Randy Nehring has a simple approach to life, which is also the mission statement of his business: Be so effective that we are able to be helpful to others. Simple. Yet living that way has had a momentous effect on others.
Helping is a way of life for Randy. As president of Sioux Falls Ford Lincoln in South Dakota, he shuns the spotlight, preferring that the focus not be on him, but rather his family, employees and community. That’s one of many reasons for the recognition from Ford, with the 2014 Salute To Dealers award. The award was established in 2001 to recognize dealers’ outstanding contributions toward improving the lives of those in need. Honorees are selected from a field of thousands of Ford and Lincoln Dealers around the world. Those who have experienced Randy’s thoughtful and kindhearted actions know the honor needs no explanation.
However, Randy is quick to credit those around him for making a difference too. “Our dealership team is wonderful. They have a lot of passion for taking care of guests, but also for taking care of our community. It is a lot easier to write a check than it is to get involved, and our people get involved,” he noted. “They take on a cause and they become chairman of the cause or become very active in the cause, and I couldn’t be more proud of the team I have been blessed to work with here at Sioux Falls Ford Lincoln.”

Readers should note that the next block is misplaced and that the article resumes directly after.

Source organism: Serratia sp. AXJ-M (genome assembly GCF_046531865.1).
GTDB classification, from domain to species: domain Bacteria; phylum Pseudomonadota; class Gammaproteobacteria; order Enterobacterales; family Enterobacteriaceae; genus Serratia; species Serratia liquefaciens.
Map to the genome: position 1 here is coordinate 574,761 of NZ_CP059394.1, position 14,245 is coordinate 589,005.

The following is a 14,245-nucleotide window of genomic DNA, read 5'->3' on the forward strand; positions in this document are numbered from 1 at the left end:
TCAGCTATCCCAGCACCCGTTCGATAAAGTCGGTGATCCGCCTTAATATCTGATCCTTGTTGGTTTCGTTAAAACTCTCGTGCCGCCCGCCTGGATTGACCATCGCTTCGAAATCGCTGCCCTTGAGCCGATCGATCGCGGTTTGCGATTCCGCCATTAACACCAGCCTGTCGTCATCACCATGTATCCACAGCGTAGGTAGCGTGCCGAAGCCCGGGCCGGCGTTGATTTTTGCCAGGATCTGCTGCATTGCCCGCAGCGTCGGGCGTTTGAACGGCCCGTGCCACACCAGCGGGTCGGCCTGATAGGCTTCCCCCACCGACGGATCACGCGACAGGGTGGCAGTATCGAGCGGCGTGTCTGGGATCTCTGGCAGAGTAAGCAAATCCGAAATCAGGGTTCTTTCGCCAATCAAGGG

Randy and his team have been supporters of the Sanford Children’s Hospital, raising awareness about pediatric cancer through support of the Be Bold, Wear Gold campaign and delivering toys to children battling cancer. They also support Make-A-Wish, which helps make dreams come true for children with life-threatening illnesses in South Dakota. In addition, the dealership brings disabled veterans to a pheasant hunt in South Dakota each year. There is also involvement in the Avera Race Against Breast Cancer.
Randy leads by example, and it’s quite a moving example to follow: “When you do things for people,” Randy said, “you should be doing it for their benefit, not your own.”